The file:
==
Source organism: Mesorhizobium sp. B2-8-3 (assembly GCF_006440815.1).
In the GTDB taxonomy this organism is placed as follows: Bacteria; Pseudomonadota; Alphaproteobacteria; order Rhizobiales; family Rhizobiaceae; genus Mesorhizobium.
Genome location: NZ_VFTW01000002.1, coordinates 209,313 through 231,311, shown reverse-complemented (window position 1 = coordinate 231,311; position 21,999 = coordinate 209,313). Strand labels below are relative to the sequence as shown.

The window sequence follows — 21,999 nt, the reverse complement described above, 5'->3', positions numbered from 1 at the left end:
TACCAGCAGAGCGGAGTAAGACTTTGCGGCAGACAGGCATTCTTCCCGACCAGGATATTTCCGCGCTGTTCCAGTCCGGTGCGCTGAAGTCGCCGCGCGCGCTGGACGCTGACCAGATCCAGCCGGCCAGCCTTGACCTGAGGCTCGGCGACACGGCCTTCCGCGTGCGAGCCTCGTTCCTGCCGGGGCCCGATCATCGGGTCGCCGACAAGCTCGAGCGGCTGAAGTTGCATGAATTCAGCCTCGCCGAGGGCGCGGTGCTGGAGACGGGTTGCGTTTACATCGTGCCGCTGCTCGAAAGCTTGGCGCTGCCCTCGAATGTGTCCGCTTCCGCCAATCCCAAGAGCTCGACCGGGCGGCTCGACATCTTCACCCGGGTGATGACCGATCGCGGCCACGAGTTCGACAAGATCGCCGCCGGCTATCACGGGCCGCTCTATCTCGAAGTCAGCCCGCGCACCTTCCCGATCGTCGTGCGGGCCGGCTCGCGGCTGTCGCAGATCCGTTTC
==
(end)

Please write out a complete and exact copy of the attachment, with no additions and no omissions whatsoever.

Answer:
Source organism: Mesorhizobium sp. B2-8-3 (assembly GCF_006440815.1).
In the GTDB taxonomy this organism is placed as follows: Bacteria; Pseudomonadota; Alphaproteobacteria; order Rhizobiales; family Rhizobiaceae; genus Mesorhizobium.
Genome location: NZ_VFTW01000002.1, coordinates 209,313 through 231,311, shown reverse-complemented (window position 1 = coordinate 231,311; position 21,999 = coordinate 209,313). Strand labels below are relative to the sequence as shown.

The window sequence follows — 21,999 nt, the reverse complement described above, 5'->3', positions numbered from 1 at the left end:
TACCAGCAGAGCGGAGTAAGACTTTGCGGCAGACAGGCATTCTTCCCGACCAGGATATTTCCGCGCTGTTCCAGTCCGGTGCGCTGAAGTCGCCGCGCGCGCTGGACGCTGACCAGATCCAGCCGGCCAGCCTTGACCTGAGGCTCGGCGACACGGCCTTCCGCGTGCGAGCCTCGTTCCTGCCGGGGCCCGATCATCGGGTCGCCGACAAGCTCGAGCGGCTGAAGTTGCATGAATTCAGCCTCGCCGAGGGCGCGGTGCTGGAGACGGGTTGCGTTTACATCGTGCCGCTGCTCGAAAGCTTGGCGCTGCCCTCGAATGTGTCCGCTTCCGCCAATCCCAAGAGCTCGACCGGGCGGCTCGACATCTTCACCCGGGTGATGACCGATCGCGGCCACGAGTTCGACAAGATCGCCGCCGGCTATCACGGGCCGCTCTATCTCGAAGTCAGCCCGCGCACCTTCCCGATCGTCGTGCGGGCCGGCTCGCGGCTGTCGCAGATCCGTTTC